Branding in today’s digital age is way more than just having a nice logo, a catchy tag line and a pretty website. I’ve been doing Internet marketing since 1995 and I’ve seen lots of “brands” come and go — some do well — and some fail miserably. Whether you’re just starting out, your business needs a new look or you’re “pivoting”, this is the place to start.
In this video, I show all aspects of online branding covering:
- social media graphics – updated!
- psychology of color
- reputation management
- online image
What Makes a Strong Brand?
Why do people purchase brand-name products? They know what they’ll get. Consistency.
- A Good Brand – product, company or person — helps to add or retain perceived value
- Builds trust through identity and reputation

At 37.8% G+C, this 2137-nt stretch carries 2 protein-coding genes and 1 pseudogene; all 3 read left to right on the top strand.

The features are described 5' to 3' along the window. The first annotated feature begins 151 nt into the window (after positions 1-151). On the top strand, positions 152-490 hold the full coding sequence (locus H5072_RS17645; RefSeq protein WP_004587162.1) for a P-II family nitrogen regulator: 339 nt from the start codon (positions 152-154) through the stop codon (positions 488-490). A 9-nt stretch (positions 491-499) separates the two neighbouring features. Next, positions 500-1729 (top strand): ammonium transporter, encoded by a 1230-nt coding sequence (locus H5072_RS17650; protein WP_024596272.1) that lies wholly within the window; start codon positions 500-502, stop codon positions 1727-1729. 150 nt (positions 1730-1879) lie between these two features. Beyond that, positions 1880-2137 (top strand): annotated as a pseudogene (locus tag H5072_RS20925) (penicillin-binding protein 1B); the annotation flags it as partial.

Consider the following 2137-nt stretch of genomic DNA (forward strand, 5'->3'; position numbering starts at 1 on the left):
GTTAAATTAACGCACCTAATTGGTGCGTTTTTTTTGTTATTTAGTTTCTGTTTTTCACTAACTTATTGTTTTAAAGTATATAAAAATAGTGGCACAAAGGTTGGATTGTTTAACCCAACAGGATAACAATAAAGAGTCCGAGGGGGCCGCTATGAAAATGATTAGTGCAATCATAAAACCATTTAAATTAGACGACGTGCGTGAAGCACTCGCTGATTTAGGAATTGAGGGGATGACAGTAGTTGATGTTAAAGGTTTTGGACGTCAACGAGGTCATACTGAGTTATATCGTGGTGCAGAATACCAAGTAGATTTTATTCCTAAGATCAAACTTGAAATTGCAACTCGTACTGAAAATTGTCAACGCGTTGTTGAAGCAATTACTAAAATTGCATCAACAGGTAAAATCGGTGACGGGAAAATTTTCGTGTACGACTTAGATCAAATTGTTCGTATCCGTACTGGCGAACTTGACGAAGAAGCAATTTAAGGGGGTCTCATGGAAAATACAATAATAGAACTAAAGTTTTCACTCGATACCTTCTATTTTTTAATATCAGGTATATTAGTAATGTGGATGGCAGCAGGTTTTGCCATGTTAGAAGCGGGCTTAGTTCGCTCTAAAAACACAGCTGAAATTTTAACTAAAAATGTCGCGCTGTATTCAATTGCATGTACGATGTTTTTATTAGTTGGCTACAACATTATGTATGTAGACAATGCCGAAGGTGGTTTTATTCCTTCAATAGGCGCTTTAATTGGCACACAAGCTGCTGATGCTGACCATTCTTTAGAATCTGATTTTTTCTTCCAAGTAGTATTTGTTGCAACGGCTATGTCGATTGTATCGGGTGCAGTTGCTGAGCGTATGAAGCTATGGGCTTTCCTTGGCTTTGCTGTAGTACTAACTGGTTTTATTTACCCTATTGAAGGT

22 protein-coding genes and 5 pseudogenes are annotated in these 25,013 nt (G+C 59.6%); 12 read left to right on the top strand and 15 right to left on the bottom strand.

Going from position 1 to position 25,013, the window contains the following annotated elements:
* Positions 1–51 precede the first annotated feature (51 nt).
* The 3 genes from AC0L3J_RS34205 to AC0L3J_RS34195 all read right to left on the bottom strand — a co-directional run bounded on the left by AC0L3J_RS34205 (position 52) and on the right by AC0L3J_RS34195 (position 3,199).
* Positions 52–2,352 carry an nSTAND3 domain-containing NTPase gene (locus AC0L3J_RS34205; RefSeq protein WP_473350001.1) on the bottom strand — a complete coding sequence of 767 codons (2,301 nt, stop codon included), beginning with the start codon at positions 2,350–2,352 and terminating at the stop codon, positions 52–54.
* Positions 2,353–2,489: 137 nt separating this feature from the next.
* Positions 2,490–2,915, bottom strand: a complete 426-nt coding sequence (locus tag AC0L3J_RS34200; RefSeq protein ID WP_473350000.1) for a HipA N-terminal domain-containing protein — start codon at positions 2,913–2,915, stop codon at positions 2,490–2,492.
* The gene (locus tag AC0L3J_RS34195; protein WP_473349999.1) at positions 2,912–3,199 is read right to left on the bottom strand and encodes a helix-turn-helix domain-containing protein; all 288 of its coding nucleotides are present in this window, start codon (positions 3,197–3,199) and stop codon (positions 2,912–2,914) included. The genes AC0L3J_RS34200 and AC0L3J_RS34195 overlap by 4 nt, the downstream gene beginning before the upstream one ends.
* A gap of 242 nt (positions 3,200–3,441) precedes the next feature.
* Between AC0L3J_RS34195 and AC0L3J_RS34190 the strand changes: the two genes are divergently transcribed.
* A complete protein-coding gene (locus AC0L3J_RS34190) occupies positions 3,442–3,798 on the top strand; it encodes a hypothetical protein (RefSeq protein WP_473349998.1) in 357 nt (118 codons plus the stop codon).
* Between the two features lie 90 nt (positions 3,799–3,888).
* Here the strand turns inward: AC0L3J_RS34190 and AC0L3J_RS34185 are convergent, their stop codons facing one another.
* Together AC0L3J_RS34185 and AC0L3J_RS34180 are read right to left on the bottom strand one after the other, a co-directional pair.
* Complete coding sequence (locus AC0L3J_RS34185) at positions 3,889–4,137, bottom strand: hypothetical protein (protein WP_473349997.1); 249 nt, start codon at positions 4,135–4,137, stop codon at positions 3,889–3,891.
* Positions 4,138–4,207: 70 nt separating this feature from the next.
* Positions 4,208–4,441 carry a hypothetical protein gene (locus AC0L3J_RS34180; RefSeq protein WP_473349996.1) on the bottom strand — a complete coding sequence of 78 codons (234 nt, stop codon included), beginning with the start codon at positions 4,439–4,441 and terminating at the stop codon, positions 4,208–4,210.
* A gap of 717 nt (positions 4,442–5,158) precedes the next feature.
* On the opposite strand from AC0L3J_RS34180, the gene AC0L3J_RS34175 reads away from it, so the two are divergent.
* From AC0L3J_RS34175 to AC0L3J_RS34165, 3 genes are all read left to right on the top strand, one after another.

- Promotes ideas to inspire people
- Helps consumers make buying decisions
- Helps make you a leader and influencer in your field
- Has a consistent message through every medium – digital and print
Branding is about building trust. Establish a reputation as an authority in your field or industry. Branding goes back to 3200 B.C. when potters put their mark on their ceramics. Later on during the Roman Empire, trademarks were commonly used so that shoppers could make a buying decision based on the reputation of the maker.
You have 7 seconds to grasp a visitor’s attention – on social media or your website. (A goldfish has an 8 second attention span.) Moreover, people need to see and recognize what it is that you do or have to offer in an instant.
Here are the elements of a good website: